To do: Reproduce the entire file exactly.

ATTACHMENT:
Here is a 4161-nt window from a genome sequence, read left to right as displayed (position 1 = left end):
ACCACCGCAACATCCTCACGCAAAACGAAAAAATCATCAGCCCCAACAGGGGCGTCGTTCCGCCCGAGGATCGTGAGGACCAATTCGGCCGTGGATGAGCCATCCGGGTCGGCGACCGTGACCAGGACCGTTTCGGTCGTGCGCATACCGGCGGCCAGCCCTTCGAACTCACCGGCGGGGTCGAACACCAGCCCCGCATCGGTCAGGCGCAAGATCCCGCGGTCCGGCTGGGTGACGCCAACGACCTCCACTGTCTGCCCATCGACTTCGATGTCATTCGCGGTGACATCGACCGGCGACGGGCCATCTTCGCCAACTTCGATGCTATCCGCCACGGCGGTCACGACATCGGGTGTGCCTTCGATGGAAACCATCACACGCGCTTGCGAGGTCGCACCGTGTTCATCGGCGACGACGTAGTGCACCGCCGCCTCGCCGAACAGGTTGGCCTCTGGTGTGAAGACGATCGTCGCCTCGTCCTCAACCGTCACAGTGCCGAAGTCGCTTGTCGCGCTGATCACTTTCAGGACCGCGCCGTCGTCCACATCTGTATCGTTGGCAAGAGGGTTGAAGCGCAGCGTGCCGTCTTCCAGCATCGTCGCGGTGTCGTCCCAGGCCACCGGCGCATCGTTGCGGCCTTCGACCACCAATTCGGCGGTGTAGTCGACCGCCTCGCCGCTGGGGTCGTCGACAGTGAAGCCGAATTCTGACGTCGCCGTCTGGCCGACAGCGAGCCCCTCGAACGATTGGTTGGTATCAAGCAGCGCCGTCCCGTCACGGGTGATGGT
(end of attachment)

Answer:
Here is a 4161-nt window from a genome sequence, read left to right as displayed (position 1 = left end):
ACCACCGCAACATCCTCACGCAAAACGAAAAAATCATCAGCCCCAACAGGGGCGTCGTTCCGCCCGAGGATCGTGAGGACCAATTCGGCCGTGGATGAGCCATCCGGGTCGGCGACCGTGACCAGGACCGTTTCGGTCGTGCGCATACCGGCGGCCAGCCCTTCGAACTCACCGGCGGGGTCGAACACCAGCCCCGCATCGGTCAGGCGCAAGATCCCGCGGTCCGGCTGGGTGACGCCAACGACCTCCACTGTCTGCCCATCGACTTCGATGTCATTCGCGGTGACATCGACCGGCGACGGGCCATCTTCGCCAACTTCGATGCTATCCGCCACGGCGGTCACGACATCGGGTGTGCCTTCGATGGAAACCATCACACGCGCTTGCGAGGTCGCACCGTGTTCATCGGCGACGACGTAGTGCACCGCCGCCTCGCCGAACAGGTTGGCCTCTGGTGTGAAGACGATCGTCGCCTCGTCCTCAACCGTCACAGTGCCGAAGTCGCTTGTCGCGCTGATCACTTTCAGGACCGCGCCGTCGTCCACATCTGTATCGTTGGCAAGAGGGTTGAAGCGCAGCGTGCCGTCTTCCAGCATCGTCGCGGTGTCGTCCCAGGCCACCGGCGCATCGTTGCGGCCTTCGACCACCAATTCGGCGGTGTAGTCGACCGCCTCGCCGCTGGGGTCGTCGACAGTGAAGCCGAATTCTGACGTCGCCGTCTGGCCGACAGCGAGCCCCTCGAACGATTGGTTGGTATCAAGCAGCGCCGTCCCGTCACGGGTGATGGT